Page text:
The size and composition of primate groups vary tremendously across species, within species, and within groups over time. The most variable quantity is the number of adult males. In some groups, single males can monopolize access to several females, whereas reproduction is shared among several males in other groups. This variation lies at the heart of understanding adaptive variation among social systems. Whether groups contain single or multiple males has important consequences for the reproductive strategies of both sexes, and also shapes these animals' morphology and behavior.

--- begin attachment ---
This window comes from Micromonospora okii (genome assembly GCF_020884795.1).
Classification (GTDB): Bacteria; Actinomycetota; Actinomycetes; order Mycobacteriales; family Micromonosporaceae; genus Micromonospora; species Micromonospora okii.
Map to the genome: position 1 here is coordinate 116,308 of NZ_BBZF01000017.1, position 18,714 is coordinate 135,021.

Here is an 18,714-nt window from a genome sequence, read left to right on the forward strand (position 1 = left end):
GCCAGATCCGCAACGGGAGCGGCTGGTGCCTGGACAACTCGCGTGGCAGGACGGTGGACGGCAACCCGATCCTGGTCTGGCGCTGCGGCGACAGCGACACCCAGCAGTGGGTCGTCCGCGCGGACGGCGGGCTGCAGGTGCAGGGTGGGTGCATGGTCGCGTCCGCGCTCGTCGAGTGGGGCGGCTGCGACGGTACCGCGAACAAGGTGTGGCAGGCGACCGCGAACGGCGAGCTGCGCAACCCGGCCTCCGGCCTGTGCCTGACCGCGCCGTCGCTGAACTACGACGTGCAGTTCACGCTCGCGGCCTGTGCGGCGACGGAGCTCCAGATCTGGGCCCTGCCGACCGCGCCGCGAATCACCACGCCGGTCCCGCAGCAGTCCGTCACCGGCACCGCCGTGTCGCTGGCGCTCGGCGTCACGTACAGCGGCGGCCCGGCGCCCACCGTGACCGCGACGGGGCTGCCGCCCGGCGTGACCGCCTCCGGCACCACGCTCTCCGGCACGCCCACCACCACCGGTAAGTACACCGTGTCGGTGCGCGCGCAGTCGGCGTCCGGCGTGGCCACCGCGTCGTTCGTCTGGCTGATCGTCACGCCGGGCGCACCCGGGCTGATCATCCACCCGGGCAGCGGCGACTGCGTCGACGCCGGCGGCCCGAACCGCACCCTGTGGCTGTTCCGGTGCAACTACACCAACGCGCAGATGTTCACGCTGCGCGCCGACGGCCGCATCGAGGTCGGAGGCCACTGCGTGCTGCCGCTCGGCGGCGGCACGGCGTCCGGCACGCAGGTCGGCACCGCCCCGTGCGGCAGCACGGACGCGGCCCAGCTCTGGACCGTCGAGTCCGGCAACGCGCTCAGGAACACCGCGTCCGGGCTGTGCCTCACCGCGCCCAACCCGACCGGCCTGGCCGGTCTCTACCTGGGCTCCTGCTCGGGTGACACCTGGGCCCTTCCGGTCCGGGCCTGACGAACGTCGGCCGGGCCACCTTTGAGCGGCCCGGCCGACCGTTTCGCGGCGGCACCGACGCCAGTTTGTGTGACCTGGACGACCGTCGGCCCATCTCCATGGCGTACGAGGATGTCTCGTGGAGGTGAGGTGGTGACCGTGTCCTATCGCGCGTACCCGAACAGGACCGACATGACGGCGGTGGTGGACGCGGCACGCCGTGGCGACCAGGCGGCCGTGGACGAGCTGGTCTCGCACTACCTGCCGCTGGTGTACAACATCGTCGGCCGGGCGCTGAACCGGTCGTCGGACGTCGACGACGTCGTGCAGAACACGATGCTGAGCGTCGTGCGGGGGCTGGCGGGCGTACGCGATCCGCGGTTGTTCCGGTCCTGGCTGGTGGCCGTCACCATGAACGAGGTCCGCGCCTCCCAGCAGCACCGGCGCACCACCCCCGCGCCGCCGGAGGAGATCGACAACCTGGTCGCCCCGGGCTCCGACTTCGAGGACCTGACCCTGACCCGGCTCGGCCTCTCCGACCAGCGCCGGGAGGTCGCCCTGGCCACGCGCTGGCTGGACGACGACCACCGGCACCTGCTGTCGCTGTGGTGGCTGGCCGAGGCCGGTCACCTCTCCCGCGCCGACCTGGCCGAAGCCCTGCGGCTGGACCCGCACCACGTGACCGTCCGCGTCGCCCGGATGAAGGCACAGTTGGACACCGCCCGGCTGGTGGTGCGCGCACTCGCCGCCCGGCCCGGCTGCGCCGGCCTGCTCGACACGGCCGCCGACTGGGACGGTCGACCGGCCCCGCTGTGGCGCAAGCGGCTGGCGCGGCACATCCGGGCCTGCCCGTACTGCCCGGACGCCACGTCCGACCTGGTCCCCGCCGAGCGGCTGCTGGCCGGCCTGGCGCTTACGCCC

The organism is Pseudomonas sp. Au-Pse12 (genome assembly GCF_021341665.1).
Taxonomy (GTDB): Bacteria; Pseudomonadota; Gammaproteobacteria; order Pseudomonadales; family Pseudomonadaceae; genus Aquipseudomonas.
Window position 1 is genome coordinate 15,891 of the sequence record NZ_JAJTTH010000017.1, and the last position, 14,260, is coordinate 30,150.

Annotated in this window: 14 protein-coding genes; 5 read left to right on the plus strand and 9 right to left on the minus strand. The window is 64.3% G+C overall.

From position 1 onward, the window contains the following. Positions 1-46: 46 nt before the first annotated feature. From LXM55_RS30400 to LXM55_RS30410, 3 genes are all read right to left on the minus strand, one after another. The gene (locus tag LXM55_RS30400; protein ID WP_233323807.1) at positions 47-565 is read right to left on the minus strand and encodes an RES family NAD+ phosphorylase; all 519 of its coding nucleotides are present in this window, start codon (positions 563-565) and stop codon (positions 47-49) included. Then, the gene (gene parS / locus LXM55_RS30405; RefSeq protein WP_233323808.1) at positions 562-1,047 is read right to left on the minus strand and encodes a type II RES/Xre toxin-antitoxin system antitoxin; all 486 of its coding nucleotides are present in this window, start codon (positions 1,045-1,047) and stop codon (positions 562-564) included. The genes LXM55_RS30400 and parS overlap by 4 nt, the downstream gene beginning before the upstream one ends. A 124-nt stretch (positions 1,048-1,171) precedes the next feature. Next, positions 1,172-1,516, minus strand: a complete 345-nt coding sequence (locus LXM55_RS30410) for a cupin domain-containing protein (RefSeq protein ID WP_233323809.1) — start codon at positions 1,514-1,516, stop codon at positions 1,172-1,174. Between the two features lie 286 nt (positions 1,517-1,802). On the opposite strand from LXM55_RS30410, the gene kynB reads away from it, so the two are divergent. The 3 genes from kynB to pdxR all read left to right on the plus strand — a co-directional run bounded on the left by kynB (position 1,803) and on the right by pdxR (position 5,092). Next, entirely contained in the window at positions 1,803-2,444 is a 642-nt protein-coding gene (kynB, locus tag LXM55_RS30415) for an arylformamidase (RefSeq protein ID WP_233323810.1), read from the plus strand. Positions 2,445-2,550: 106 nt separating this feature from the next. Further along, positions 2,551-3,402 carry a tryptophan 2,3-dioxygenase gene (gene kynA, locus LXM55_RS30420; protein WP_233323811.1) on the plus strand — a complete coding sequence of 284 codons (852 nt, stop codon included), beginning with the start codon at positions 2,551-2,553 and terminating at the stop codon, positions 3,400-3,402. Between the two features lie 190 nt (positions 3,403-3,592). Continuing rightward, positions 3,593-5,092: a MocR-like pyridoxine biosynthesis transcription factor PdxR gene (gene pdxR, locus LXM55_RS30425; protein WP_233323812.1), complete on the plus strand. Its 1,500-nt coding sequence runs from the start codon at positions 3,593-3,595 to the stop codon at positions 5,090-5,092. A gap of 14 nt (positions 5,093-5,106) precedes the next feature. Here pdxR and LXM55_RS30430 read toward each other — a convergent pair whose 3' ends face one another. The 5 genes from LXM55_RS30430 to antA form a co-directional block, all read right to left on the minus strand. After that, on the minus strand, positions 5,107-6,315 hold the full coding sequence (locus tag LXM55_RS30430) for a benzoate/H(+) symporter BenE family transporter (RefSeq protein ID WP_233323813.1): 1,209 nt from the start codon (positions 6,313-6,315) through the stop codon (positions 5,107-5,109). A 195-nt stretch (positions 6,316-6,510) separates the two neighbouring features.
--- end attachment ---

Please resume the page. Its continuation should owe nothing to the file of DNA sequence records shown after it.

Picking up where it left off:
Written by leading authorities, this book provides an extensive overview of variation in group composition across all major primate taxa, using up-to-date reviews, case studies, evolutionary theory, and theoretical models, setting primates into context with birds and other mammals. It will become a firm favorite with all those interested in the behavioral ecology of primates.